MADRID, 2 Oct. (EUROPA PRESS) –
The Commission for Truth and Access to Justice in the Ayotzinapa case has published part of the relevant information provided by the Ministry of Defense with military communications made on September 26 and October 4, 2014, when the 43 ‘normalista’ students disappeared of Ayotzinapa.
These data confirm that the Mexican Army had undisclosed information since 2014, as reported by the families of the victims, and that they were not handed over despite a 2018 presidential decree that required it.
In the conversations, a commander of the Iguala police, Francisco Salgado Valladares, and the regional head of the criminal group Guerreros Unidos, Gilberto N., alias ‘El Gil’, narrate the kidnapping and movements of the young students of the Normal Rural Raúl Isidro Burgos from Ayotzinapa.
In the first document, the policeman explains that they have several “ayotzinapos” detained and ‘El Gil’ asks him to “pass some” to him and that he will pick them up on the road to Pueblo Viejo. “Ok, there are 21 people on the bus that is going to leave,” replies the agent. “I already loose them, put batteries on the beds,” he adds. The policeman assures that he has another 17 in “the cave” and ‘El Gil’ replies: “yes, give me all the detainees.”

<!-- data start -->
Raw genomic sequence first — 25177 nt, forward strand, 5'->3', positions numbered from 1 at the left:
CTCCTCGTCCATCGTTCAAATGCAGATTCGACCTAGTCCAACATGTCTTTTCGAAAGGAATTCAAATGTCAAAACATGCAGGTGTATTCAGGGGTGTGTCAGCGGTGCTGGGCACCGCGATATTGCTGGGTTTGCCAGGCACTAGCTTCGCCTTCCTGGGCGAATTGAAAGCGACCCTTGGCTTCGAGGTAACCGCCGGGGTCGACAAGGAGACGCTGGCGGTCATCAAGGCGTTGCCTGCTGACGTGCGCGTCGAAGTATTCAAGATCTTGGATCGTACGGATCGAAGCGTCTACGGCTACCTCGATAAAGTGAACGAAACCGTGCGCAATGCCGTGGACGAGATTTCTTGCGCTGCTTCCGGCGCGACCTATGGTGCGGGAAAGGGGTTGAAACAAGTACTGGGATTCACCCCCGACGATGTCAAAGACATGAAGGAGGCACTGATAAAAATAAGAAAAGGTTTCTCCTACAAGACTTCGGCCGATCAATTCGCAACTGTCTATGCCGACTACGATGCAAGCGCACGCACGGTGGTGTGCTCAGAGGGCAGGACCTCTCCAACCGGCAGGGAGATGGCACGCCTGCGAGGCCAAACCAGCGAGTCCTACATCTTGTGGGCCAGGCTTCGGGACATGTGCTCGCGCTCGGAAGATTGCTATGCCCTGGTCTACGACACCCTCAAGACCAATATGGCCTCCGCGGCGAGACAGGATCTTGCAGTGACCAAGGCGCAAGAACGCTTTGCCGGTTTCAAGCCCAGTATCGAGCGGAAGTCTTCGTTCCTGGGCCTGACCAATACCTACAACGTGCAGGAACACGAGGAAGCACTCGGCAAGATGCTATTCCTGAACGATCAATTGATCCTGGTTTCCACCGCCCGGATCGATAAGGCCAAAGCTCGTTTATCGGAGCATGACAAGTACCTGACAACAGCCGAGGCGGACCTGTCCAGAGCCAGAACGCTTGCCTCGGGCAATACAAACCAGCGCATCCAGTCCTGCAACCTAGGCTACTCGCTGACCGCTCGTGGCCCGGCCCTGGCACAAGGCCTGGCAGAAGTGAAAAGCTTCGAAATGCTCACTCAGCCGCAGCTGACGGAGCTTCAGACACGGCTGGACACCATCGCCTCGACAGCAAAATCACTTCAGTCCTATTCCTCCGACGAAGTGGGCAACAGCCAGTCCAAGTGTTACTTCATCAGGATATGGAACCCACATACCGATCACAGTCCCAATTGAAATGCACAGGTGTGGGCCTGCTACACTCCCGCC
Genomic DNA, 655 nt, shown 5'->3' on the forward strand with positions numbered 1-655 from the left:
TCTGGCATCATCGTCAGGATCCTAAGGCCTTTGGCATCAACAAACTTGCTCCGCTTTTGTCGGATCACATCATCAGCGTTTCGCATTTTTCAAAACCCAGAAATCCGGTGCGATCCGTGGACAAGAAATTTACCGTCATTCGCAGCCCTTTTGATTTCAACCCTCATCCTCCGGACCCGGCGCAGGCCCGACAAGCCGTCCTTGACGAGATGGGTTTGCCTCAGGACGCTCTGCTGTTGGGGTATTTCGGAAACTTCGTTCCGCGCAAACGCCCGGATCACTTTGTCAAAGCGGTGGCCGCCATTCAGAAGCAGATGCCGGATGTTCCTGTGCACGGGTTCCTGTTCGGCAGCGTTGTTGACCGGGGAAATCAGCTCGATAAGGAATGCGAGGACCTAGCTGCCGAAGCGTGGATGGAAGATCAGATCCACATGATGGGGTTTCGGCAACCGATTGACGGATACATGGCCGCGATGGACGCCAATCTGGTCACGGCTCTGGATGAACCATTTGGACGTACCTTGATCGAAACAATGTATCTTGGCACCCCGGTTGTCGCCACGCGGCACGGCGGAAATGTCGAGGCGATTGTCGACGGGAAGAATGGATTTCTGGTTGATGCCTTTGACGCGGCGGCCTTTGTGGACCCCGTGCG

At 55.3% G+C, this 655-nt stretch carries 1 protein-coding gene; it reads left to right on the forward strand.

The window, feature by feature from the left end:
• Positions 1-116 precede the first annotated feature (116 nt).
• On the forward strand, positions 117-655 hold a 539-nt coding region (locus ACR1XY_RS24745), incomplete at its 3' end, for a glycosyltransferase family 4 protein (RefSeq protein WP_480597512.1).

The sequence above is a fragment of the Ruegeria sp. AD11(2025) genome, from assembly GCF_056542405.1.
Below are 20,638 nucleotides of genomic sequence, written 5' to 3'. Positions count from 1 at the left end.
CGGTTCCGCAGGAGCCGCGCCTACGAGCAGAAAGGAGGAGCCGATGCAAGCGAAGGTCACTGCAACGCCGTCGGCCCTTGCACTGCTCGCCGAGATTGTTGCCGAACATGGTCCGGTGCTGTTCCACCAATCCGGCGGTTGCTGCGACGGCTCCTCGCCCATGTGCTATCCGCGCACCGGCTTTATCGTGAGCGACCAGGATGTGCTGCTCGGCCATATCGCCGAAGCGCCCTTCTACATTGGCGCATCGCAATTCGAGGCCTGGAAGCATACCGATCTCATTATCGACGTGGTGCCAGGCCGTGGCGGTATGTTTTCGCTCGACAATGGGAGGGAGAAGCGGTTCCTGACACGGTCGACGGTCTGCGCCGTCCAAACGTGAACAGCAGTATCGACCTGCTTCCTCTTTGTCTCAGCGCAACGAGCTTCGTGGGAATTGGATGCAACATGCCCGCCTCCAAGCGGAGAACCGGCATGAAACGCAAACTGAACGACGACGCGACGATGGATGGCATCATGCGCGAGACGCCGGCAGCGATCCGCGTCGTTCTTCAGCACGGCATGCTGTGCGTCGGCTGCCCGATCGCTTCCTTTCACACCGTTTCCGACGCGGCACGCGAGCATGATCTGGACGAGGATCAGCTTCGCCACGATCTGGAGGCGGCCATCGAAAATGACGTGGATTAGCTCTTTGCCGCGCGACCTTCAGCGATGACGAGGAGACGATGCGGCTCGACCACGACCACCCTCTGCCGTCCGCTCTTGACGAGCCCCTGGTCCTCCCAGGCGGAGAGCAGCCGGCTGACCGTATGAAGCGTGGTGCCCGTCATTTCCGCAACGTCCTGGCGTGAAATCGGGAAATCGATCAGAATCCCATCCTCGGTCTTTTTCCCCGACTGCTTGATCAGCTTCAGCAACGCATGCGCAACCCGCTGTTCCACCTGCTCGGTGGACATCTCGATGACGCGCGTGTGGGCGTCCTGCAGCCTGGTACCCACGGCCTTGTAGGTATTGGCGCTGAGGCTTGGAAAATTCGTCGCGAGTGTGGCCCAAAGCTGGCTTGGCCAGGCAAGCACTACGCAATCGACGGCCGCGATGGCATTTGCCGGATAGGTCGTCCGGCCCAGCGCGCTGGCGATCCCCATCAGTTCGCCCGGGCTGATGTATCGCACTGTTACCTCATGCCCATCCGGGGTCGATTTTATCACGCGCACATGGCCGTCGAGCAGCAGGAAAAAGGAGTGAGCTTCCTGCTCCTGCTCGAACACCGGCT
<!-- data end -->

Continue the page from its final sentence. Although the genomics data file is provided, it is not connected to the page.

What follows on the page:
The second conversation, dated October 4, is between Alejandro Palacios, alias ‘Cholo’ Palacios, and Ramón, whom a possible police officer from the municipality of Tepecoacuilco, Guerrero.
‘El Cholo’ says that they have just found a clandestine grave in Pueblo Viejo and Ramón responds: “Some 28 opened his mouth.” ‘El Cholo’ then mentions that ‘El Gil’ had already had all his graves found and Ramón agreed: “Yes, that’s what I’m seeing.”
Ramón adds: “And yesterday I told you that they were asking Gil for a line. They wanted them to let them go, even if it was 10 as they were so that they could calm down a bit.” Later on, he says: “Cholo, where do you have it?”
After the dissemination of these transcripts, the Miguel Agustín Pro Juárez Human Rights Center, one of the organizations that accompanies the relatives of the 43 ‘normalistas’ disappeared in Iguala in legal representation, has indicated that as members of the Commission they did not support the publication because it represents a “risk” as it is an investigation that is still open.
However, he stressed that this information confirms “that the Army withheld information since 2014 and that it continued to administer it after, by presidential decree, in December 2018 it was imposed the obligation to hand over to the civil authorities all the elements it had on the particular “.
“These are illegal communications interventions carried out by the Army, their origin must be fully clarified,” added the Center for Human Rights.
The 43 students from the Ayotzinapa Normal School, in the state of Guerrero, disappeared at dawn on September 27, 2014 in the neighboring municipality of Iguala during a protest against local authorities.
The first official version was that they were surprised by the Los Rojos criminal organization, as part of a settling of accounts between rival groups, and that the hitmen killed and cremated them and disposed of their remains in the Cocula garbage dump, facts later refuted by a new investigation.